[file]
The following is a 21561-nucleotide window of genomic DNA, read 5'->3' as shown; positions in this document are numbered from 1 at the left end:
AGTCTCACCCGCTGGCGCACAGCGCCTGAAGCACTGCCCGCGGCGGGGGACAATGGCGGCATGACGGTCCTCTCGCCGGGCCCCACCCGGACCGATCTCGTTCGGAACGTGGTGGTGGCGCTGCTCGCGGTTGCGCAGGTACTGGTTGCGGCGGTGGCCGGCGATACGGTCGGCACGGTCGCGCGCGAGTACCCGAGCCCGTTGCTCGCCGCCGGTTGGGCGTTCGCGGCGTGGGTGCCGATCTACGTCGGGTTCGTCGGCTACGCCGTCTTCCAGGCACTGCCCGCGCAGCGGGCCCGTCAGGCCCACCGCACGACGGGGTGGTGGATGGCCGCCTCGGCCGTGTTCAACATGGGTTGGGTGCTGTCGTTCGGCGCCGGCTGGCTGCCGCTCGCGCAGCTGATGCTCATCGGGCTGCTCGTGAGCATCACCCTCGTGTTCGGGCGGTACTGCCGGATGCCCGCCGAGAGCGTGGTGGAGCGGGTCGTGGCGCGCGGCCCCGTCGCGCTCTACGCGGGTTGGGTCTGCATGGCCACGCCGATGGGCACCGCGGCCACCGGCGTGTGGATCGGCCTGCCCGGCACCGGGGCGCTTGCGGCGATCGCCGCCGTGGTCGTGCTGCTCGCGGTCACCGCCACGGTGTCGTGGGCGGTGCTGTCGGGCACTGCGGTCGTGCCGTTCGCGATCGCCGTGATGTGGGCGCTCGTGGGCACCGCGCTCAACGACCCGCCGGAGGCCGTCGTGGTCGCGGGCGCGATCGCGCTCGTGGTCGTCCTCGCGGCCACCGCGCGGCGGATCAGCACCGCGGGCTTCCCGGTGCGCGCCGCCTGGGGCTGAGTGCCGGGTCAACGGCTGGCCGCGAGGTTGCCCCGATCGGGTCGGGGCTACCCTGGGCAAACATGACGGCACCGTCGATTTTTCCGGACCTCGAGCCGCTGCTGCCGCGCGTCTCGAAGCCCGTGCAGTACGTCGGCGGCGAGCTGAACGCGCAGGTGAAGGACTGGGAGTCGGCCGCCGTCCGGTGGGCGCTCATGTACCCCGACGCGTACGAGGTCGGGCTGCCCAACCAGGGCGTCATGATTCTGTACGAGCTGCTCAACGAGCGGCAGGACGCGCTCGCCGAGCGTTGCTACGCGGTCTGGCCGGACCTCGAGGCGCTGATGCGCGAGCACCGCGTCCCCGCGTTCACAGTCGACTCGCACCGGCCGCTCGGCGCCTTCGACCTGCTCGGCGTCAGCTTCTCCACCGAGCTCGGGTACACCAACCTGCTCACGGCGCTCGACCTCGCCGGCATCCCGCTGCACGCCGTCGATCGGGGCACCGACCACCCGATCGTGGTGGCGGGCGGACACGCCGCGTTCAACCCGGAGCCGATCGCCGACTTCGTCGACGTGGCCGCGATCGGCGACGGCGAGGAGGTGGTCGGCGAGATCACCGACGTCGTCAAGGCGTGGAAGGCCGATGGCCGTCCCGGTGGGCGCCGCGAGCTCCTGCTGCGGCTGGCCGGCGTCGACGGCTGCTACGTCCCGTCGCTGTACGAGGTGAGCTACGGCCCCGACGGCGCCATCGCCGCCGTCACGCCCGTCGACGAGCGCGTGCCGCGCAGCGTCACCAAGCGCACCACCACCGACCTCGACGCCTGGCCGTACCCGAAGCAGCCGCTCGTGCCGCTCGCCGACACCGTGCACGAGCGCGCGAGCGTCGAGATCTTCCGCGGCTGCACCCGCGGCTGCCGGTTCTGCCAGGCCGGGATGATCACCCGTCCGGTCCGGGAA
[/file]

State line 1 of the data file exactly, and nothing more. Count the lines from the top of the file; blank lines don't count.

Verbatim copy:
The following is a 21561-nucleotide window of genomic DNA, read 5'->3' as shown; positions in this document are numbered from 1 at the left end: